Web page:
Consult with your physician to make sure that your heavy breathing isn’t due to a serious respiratory or medical condition, such as asthma. Return to running once your doctor grants permission.
Warm up at the beginning of your run; jog at an easy pace for the first five to 10 minutes before accelerating to your endurance speed. Starting your run off easy is crucial for activating your cardiovascular and circulatory system; as your body warms, your oxygen-rich blood flows to your muscles, which helps you to run more efficiently and last longer.
Follow the 10 percent rule when lengthening the duration of your runs; increase the mileage by just 10 percent each week. The reason, according to Runner’s World, is that most running injuries occur due to overuse and overtraining. Your body needs to acclimate to the increased stress level. And when it’s not able to, such as by taking a large jump in mileage from week to week, your progress can become impaired, and you will likely fatigue sooner rather than later.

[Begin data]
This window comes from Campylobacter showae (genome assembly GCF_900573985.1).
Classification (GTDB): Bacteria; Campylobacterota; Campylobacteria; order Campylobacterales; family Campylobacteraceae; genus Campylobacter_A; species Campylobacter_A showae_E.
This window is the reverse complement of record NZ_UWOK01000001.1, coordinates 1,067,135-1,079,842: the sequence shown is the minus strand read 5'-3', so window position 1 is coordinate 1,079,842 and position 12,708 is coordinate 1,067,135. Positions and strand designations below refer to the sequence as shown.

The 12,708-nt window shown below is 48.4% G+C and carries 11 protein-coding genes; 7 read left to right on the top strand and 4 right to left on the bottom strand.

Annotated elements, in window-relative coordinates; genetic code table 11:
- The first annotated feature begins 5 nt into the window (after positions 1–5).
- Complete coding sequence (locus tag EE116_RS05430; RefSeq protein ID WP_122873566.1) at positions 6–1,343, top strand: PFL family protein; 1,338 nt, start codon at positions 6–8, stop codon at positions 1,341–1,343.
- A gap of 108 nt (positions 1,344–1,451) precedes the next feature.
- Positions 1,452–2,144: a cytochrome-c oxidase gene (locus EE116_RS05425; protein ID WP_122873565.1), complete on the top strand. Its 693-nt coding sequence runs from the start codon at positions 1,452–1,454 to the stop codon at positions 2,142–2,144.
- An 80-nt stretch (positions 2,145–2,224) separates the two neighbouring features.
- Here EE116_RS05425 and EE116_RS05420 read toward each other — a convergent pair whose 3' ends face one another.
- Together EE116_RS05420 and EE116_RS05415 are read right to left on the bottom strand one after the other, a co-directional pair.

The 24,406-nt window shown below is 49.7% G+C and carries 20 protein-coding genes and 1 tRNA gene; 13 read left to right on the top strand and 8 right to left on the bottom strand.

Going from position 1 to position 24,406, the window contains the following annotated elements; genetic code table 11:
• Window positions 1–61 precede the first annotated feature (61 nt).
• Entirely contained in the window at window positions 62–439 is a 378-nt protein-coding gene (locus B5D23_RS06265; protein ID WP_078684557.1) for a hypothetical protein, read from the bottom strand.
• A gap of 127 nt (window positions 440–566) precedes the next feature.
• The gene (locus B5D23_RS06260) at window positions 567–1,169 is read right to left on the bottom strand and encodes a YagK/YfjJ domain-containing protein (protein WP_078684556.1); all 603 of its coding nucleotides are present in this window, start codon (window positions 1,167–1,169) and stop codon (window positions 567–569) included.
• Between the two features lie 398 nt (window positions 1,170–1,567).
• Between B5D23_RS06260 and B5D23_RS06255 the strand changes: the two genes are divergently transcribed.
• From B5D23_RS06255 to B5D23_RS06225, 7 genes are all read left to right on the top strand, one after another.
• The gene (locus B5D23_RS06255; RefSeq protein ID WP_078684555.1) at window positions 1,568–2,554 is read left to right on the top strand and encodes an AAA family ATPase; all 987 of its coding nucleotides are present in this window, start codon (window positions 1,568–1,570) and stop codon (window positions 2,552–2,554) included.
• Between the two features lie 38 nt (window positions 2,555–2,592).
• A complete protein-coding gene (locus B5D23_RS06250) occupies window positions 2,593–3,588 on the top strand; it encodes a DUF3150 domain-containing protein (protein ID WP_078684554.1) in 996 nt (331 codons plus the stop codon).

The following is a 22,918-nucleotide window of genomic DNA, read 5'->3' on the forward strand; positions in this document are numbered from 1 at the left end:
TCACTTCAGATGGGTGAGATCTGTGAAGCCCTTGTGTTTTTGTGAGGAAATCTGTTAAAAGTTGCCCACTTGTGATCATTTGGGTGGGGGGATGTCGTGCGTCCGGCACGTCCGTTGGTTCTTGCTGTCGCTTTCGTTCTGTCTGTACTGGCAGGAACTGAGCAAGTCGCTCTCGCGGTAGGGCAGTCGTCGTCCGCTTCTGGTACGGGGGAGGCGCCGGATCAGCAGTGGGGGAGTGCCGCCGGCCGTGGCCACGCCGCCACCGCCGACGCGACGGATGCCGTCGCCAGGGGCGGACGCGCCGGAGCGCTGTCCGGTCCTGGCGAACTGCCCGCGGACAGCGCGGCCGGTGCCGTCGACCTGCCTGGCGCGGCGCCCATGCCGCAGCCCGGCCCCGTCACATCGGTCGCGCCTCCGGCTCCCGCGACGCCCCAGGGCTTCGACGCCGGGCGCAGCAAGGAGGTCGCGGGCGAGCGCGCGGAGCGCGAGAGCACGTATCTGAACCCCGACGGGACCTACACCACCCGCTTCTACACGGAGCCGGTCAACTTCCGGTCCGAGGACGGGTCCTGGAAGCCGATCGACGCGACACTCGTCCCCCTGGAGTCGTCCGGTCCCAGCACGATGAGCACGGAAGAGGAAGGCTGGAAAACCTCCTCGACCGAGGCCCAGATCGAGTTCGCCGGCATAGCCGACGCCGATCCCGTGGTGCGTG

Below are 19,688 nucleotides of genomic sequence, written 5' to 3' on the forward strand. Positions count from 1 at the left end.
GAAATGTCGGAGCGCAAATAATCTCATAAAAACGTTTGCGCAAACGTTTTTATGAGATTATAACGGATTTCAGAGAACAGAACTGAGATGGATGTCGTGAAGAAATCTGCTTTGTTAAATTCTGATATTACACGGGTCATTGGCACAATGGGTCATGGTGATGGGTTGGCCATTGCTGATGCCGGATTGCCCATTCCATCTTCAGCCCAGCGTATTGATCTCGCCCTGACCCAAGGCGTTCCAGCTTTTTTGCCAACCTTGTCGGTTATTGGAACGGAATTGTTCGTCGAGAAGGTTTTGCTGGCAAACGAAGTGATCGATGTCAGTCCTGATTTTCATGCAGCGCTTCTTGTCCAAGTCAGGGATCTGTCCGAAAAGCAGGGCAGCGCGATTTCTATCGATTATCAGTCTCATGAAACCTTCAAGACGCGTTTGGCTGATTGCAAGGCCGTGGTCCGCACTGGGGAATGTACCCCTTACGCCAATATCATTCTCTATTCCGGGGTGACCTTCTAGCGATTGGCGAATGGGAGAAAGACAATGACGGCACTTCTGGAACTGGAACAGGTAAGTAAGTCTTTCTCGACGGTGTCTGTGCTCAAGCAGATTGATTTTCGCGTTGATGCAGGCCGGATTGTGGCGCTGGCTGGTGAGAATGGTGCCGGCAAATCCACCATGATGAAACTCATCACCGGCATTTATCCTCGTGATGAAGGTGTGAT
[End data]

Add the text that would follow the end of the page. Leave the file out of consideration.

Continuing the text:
Slow your pace if you find yourself breathing heavily or becoming tired earlier than you had hoped or expected. Focus on one aspect of running at a time, such as speed or endurance, but not both. Increasing your endurance first can provide you with the muscular and circulatory gains needed to then boost your speed.
Focus on your breath while running, no matter your pace or mileage; breathing correctly is key to preventing fatigue and shortness of breath. Follow the 3-to-2 rule; breathe in for three footsteps and out for two footsteps. Inhale through both your nose and mouth, which can help to maximize the air in your lungs. Exhale through your mouth, making sure that all of the air is out of your lungs before taking a breath in.